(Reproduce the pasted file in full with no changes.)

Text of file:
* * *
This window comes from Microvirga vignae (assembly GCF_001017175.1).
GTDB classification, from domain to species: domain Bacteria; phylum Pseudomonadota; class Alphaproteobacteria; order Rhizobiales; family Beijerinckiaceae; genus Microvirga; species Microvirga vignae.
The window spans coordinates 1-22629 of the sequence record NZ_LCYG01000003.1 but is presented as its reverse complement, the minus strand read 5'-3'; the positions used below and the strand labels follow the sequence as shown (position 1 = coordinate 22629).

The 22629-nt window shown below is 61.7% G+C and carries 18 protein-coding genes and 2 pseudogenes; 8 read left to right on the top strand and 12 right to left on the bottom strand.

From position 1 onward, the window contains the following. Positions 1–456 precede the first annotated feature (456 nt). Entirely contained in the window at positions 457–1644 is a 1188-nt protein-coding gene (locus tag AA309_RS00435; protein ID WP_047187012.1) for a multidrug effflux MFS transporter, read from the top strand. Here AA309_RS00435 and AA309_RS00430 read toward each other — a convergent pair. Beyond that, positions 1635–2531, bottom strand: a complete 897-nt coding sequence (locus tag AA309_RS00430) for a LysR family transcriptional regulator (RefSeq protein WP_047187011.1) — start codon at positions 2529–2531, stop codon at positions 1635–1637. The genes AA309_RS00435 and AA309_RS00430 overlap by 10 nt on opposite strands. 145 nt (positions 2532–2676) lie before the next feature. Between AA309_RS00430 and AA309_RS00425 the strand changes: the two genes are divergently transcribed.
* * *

This window comes from Microvirga vignae (assembly GCF_001017175.1).
GTDB classification, from domain to species: domain Bacteria; phylum Pseudomonadota; class Alphaproteobacteria; order Rhizobiales; family Beijerinckiaceae; genus Microvirga; species Microvirga vignae.
The window spans coordinates 1-22629 of the sequence record NZ_LCYG01000003.1 but is presented as its reverse complement, the minus strand read 5'-3'; the positions used below and the strand labels follow the sequence as shown (position 1 = coordinate 22629).

The 22629-nt window shown below is 61.7% G+C and carries 18 protein-coding genes and 2 pseudogenes; 8 read left to right on the top strand and 12 right to left on the bottom strand.

From position 1 onward, the window contains the following. Positions 1–456 precede the first annotated feature (456 nt). Entirely contained in the window at positions 457–1644 is a 1188-nt protein-coding gene (locus tag AA309_RS00435; protein ID WP_047187012.1) for a multidrug effflux MFS transporter, read from the top strand. Here AA309_RS00435 and AA309_RS00430 read toward each other — a convergent pair. Beyond that, positions 1635–2531, bottom strand: a complete 897-nt coding sequence (locus tag AA309_RS00430) for a LysR family transcriptional regulator (RefSeq protein WP_047187011.1) — start codon at positions 2529–2531, stop codon at positions 1635–1637. The genes AA309_RS00435 and AA309_RS00430 overlap by 10 nt on opposite strands. 145 nt (positions 2532–2676) lie before the next feature. Between AA309_RS00430 and AA309_RS00425 the strand changes: the two genes are divergently transcribed.